Proper Cold-Holding and Cooling Methods


Improper food chilling and cold-holding is a major contributor to foodborne illness. Harmful bacteria grow most readily between 41°F and 140°F, which everyone in the foodservice industry refers to as the “danger zone”. The less time food spends in the danger zone, the less chance your food will have of being contaminated. Whether you’re new to the industry or you’ve been in business for 100 years, an efficient cooling is system is one of the most important aspects you can have in a commercial kitchen.

Safe Cooling Methods

There are several ways to cool food down for safe cold storage in a commercial kitchen. Depending on the size of your kitchen, you should be able to use a combination of these cooling methods.

  • Utilize a blast chiller to lower food temperatures faster and more efficiently, minimizing the time that foods spend in the danger zone.
  • Place food in a container and set in an ice-bath, keeping the container submerged evenly to ensure consistent cooling throughout.
  • Immediately place the food in a commercial refrigerator, whose primary function is to store food at or below 40 °F.
  • Use a probe-type to accurately track temperatures as a food cools. This should be checked no matter which cooling method you use.

Safe Cold-Holding

Once a food product is chilled, it should be placed in a cold-holding environment until it is needed again. This is a necessary part of food storage that simultaneously ensures food safety. Hooray! Follow these tips for safe cold-holding.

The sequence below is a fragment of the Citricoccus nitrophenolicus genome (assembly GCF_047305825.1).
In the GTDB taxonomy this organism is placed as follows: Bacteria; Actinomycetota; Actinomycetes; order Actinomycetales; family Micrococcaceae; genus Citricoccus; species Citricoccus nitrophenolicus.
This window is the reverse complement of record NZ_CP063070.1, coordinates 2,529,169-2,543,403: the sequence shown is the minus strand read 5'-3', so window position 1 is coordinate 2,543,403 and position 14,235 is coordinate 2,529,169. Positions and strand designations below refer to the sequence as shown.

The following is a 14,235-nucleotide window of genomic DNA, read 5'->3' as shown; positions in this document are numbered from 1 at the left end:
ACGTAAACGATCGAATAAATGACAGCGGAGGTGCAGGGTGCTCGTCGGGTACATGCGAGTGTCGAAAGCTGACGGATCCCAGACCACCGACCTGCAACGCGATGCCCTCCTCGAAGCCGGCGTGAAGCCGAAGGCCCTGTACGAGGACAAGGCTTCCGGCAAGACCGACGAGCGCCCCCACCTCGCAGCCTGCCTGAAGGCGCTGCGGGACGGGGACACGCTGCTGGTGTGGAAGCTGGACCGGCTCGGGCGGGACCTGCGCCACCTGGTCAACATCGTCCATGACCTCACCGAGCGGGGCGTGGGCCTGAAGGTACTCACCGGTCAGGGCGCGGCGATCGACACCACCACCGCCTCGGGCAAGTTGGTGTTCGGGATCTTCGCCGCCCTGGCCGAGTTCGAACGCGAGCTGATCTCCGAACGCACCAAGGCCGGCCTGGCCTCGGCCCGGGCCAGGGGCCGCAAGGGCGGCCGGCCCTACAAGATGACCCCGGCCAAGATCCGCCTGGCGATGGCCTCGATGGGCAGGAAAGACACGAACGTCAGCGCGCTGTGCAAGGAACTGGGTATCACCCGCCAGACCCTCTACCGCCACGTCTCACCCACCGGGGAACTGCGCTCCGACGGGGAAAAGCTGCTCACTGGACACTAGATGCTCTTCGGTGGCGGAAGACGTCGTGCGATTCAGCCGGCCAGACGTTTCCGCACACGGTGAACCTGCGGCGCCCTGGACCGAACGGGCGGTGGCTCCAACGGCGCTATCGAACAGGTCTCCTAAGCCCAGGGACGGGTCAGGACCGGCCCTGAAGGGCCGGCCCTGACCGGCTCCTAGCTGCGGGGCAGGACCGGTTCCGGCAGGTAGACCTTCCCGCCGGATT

• Maintain commercial refrigeration units at 40°F or cooler.
  • Use food storage containers to keep foods fresh in extreme temperatures.
  • Use shallow containers to allow foods to cool more evenly.

Safe Freezing

Freezing foods ensures safe preservation for extended periods of time at much lower temperatures. Just about any food can be frozen, so long as commercial freezers are maintained at or below 0°F. Safely store frozen foods with these methods.

  • Seal foods in heavy duty foil or plastic bags, freezer paper, or commercial freezer-safe containers.
  • Be aware that food thickness affects freezing time. For example, a 2 inch steak usually takes about 2 hours to freeze in a commercial freezer.
  • Consider a commercial shock freezer to lower temperatures at a much faster rate than a regular commercial freezer.
  • Store foods in a single layer while freezing and stack only after foods are frozen solid.

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